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Apr19MonLearning from the story of Philip and the Ethiopian eunuch. April 19, 2021 by Ben Riche
In Acts 8, the Apostle Philip encountered an Ethiopian eunuch who was studying the prophet Isaiah but didn’t know how the prophecies were fulfilled. After Philip shared the good news about Jesus, the pair came to an oasis, and the eunuch asked the all-important question: “What prevents me from being baptized?” Philip, obliging him (the default male pronoun assigned in Scripture), answered by implication: nothing.
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Would this person get the same answer if he encountered the gospel in one of our churches? Sure, he might be welcomed at the door, to a pew, even to the mercy seat. He might still accept Jesus as his personal Saviour.
But where could the eunuch go from there? Although we don’t practise water baptism, the question remains: Would he be able to immerse himself in the life of our corps? Would he be invited to play a meaningful role in the future of the church? In outreach? In worship? In leadership?
In some places, the answer to some of those questions might be no, which makes me wonder, What prevents full immersion in our church?
Time and Talents
Growing up, I couldn’t figure out why some of our most talented, creative youth lost interest in our corps’ programming, while I had the time of my life. The answer I got from a leader frustrated me so much that I knew it was true: “There’s nothing here for them.”
One of the easiest ways to increase our program engagement is to diversify the programming itself. In the recent territorial survey for young adults, many expressed gratitude for youth music ministries as foundational to their spiritual lives—mine included.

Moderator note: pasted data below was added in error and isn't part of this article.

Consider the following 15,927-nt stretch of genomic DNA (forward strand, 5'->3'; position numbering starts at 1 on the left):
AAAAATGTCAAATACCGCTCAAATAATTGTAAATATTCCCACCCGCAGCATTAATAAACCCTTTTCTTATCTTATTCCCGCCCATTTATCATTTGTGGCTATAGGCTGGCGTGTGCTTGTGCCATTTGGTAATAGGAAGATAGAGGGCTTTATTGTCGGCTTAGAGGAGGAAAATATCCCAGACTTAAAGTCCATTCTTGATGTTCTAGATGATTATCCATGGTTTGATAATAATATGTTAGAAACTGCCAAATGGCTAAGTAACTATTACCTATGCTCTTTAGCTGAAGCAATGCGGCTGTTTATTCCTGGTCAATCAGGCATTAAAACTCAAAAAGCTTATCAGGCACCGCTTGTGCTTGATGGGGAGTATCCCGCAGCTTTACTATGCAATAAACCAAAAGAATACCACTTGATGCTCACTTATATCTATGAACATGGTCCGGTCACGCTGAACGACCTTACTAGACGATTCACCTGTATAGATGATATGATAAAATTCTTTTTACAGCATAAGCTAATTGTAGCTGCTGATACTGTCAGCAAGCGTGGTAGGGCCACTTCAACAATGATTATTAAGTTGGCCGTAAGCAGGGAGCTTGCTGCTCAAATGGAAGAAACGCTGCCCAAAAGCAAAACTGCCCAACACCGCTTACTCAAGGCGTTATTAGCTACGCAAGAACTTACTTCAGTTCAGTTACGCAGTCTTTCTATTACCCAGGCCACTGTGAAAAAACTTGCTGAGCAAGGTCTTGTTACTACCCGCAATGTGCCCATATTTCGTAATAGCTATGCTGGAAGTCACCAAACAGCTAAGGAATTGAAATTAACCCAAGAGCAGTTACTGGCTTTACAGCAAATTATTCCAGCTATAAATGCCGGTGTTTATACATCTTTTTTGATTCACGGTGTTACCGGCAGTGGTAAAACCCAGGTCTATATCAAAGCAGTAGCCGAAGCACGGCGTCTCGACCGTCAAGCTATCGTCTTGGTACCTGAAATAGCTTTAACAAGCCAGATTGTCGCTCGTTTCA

One respondent envisioned a church where “EVERYONE can participate,” including “less-skilled musicians.” Where are the programs for them? How much kingdom-potential slipped through the gaps we left open because we were focused on programs instead of people? When kids showcased their difference, did we lament or accept that difference and immerse them in new ways?
Just as I Am
A couple of years ago, our senior band did a community engagement with other groups around the city. A tuba player asked if I was with the St. John’s Temple Band. I said yes. He told me that in high school, all he wanted was the chance to play in our band. I asked why he hadn’t.
“A leader told me the young people’s band was the end of the road if I didn’t become a senior soldier, so I figured I should just quit while I was ahead,” he replied. The programs he enjoyed were not meant to nourish him and his soul, but to nourish other programs.
I know what you’re thinking: that’s not what they’re intended to do! But on the individual level, it’s what they have done, and it’s what they are doing.
My home corps just made the decision to welcome band members and songsters regardless of soldiership, so I asked new musicians what it meant to have that barrier removed:
“Being welcomed with such encouragement and open arms made me feel closer to God, and a very strong connection to my church family.”
“It makes me feel as though my church is meeting me where I am, and that I don’t have to be any specific thing to be worthy of their acceptance.”
“As someone with a lifelong church involvement outside the Army, especially in the music of worship, and as someone not quite at the point of joining as a soldier, I greatly appreciate the opportunity to join the songsters and lend my voice to the public worship of God.”
Another set of responses in our survey suggested we consider the “othering” impact of the Salvation Army uniform, and its function as a prerequisite for a certain level of involvement.
Whosoever Will May Come
Overwhelmingly, the young adults of this territory want to belong to a church that is inclusive and accepting of whosoever comes seeking God’s grace. We want a church where everybody belongs, has a voice and plays an authentic role in the body of Christ.
This includes people of different ethnicities, people who are not soldiers and those of different genders and sexual orientation. Everybody. The story of Philip and the Ethiopian eunuch sets the scriptural standard for the radical acceptance of all people into full immersion in the church, the body of Christ. Let’s keep listening and learning on this journey, with humility and love.
Are we ready to become a church that meets this standard, that hears the all-important question and is ready to honestly respond: Nothing is keeping you from full immersion in our church.
Ben Riche attends St. John’s Temple in the Newfoundland and Labrador Division.
llustration: sv_sunny/iStock via Getty Images Plus
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